※This is reprinted by the Tokyo Press Club
-What did you propose?
We suggested an establishment of “publicly-owned, privately-managed” schools which the government delegates management of public schools to the private entities.
I think Japan’s education since Meiji era had played a great role in raising the youths to achieve the country’s modernization and to catch up with the western civilization. However, Japan’s successful modern education has had aspects of uniformity, minus-point scoring and dis-originality, especially in public schools, which might be weakening the country’s international competitiveness in the globalized world today.
By outsourcing part of the public school management to the private entities, perhaps, the education world will be stimulated and more diversified, vital education will be available; I suggested the “publicly-owned, privately-managed” schools from such a viewpoint.
I proposed the following 5 types of schools in proposing the idea.
① Global Schools (e.g., International Baccalaureat. Schools to train global elites)
② Science Schools (schools to train creative youths especially in the natural sciences)
③ Agribusiness Schools (schools to train youths promoting agriculture as export industry)
④ Venture Schools (schools to train spontaneous business elites and entrepreneurs)
⑤ Hybrid Schools (schools that undertakes knowledge study through internet and character-building face to face. Diverse ways of education will be enabled.)
To realize such diverse types above, I suggested the following deregulatory measures.
1. Outsourcing of public school management to private entities s need amendments to the School Education Law.
2. School curriculum not restricted by the government guidelines s need amendments to the School Education Law and its bylaws.
3. Free selection of textbooks (not necessarily the authorized textbooks) s need amendments to the School Education Law.
4. Specialists such as businessman and engineers teach with official teaching licenses s need amendments to the Teaching License Law.
The suggestions above can be summarized as a “liberalization of contents of education”.
While the goals of the government guideline in each subject are highly sympathetic, the educational contents are just all-inclusive assuming that the teachers cover them all.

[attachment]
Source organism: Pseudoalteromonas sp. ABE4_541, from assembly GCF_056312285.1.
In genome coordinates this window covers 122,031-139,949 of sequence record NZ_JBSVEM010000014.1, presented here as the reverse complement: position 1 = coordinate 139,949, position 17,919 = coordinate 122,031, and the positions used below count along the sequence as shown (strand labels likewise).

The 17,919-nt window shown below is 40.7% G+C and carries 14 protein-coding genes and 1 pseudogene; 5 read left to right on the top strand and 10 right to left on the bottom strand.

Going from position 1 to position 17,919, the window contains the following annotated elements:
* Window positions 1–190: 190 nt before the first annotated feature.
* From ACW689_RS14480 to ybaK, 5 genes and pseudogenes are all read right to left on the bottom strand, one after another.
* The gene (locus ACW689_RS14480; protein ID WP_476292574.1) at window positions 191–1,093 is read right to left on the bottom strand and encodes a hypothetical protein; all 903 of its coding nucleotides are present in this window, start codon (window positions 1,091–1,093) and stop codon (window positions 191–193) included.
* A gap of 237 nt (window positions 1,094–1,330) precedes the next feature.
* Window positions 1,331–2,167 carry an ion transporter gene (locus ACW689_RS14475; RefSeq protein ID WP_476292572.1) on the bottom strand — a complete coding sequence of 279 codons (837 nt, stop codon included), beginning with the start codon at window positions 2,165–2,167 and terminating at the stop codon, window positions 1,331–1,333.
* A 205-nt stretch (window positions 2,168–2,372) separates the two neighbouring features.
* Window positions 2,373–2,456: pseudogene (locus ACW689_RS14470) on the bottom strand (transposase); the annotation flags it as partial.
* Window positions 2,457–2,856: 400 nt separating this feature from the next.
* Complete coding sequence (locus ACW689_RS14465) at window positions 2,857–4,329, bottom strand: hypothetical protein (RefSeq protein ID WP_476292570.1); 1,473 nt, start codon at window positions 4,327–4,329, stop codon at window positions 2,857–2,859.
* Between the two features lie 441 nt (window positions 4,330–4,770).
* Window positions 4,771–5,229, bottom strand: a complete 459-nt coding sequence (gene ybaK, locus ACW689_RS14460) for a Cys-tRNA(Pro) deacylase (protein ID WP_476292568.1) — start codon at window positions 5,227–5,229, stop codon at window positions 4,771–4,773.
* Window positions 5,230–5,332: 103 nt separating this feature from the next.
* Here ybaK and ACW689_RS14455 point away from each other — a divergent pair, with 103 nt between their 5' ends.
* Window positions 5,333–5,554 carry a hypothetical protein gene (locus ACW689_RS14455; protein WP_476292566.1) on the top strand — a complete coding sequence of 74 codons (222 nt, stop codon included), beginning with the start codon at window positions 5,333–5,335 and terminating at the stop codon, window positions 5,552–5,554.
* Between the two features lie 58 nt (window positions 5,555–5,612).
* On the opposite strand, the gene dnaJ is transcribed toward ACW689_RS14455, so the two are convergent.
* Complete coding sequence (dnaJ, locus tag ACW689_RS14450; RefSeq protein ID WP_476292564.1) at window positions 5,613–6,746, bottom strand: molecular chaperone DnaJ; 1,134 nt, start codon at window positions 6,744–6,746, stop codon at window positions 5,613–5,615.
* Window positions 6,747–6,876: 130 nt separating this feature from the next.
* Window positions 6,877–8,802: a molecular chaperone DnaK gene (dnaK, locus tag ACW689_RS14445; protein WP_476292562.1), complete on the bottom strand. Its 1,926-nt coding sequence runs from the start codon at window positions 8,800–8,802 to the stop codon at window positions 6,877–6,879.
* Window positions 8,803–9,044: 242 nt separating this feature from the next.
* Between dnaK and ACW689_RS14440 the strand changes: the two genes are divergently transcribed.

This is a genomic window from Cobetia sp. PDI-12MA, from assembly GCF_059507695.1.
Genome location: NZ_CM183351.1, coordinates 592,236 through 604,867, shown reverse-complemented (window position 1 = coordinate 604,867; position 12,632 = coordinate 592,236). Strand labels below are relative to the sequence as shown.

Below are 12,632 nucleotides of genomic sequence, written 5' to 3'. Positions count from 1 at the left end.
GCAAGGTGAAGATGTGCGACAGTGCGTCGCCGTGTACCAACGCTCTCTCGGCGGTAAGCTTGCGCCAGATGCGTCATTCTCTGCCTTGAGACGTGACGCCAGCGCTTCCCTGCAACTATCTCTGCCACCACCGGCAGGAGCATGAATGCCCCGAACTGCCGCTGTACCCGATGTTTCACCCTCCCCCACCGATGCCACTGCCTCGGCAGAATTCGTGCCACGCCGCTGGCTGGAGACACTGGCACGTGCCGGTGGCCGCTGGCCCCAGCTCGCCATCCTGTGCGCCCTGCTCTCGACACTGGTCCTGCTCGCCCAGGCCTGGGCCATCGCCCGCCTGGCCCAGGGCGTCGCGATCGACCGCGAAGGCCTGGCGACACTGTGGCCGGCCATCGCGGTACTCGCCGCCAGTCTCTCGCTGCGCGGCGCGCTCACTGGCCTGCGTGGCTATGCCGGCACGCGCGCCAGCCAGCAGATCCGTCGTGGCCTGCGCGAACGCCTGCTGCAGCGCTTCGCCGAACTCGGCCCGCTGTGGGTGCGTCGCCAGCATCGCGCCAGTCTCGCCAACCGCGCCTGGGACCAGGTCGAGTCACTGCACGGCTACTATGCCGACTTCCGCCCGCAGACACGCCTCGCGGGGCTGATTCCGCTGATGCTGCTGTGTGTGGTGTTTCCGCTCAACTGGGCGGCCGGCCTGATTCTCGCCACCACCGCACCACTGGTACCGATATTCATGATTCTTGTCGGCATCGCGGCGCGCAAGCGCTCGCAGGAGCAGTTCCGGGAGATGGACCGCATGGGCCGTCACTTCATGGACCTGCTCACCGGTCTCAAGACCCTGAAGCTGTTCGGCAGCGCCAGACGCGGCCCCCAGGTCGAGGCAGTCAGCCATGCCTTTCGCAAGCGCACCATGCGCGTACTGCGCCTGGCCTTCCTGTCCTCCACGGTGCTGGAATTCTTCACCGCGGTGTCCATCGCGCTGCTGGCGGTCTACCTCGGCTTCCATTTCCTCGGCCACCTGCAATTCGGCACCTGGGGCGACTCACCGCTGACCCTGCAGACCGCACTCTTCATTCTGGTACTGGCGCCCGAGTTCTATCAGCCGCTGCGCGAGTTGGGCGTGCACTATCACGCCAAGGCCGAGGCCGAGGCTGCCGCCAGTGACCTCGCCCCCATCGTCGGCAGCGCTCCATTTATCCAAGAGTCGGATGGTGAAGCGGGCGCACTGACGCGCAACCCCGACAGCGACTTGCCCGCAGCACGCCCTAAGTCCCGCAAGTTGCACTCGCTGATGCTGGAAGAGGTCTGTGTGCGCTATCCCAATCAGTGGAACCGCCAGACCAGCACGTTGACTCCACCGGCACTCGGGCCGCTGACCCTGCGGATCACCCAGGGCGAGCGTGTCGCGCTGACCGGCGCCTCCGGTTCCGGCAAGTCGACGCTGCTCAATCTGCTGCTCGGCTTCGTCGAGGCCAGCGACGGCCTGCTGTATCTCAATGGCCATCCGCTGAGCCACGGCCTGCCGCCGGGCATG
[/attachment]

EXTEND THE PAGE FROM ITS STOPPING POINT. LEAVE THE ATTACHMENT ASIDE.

For the authorized textbooks are just the itemizations of the guideline, teachers would have little freedom to do educations in the ways suggested above as long as they use the authorized textbooks.
While there is an institution called exceptional measures for school curriculum, it is still largely premised on the government guideline and the exceptions are limited to “minor” ones like teaching in English.
And more, while it seems that those who have experiences in the real society are apt for teaching at schools today, the current teaching-license system is not the way such experienced persons would have motivations to become teachers.
There have been only 413 cases who acquired the special teaching license in the last 20 years.
Also, as for the special part-time lecturers system utilized 200,000 cases a year, it requires annual applications and some prefectures do not even adopt the institution even though there are the needs from schools at site.
For the lecturers, also, it is uneasy to apply for the system because it is just a part-time job and with unofficial teaching license.
-How did you feel about the hearing of the Working Group?
The members were very favorable. I think the members understood the urgency of diversifying the education by the “publicly-owned privately-managed” schools, and it seemed that the members realized the need for reforming the existing reforms.
One member asked whether we could handle all the 5 types suggested. I answered that while we are capable, as it is hard to do them all at once, the fifth “hybrid schools” were most desirable for the moment. Because we have correspondence courses in which 3,500 students are learning.
On liberalization of education, some member showed an anxiety that the education might be biased and students would become victims once it is liberalized. However, it seems to me an apprehension because the schools are still publicly-owned and there are the municipal checks and controls beforehand and afterward. Also there is an option to introduce a third-party evaluation system or census survey to students and guardians (second-party evaluation) if needed.
There was no opposition to my proposition today, and I think the hearing was a great step toward realization of the idea. If there are anybody from local governments interested in our proposal this time, please contact us. We’ll visit anywhere to explain the idea to realize the “publicly-owned, privately-managed” schools together.
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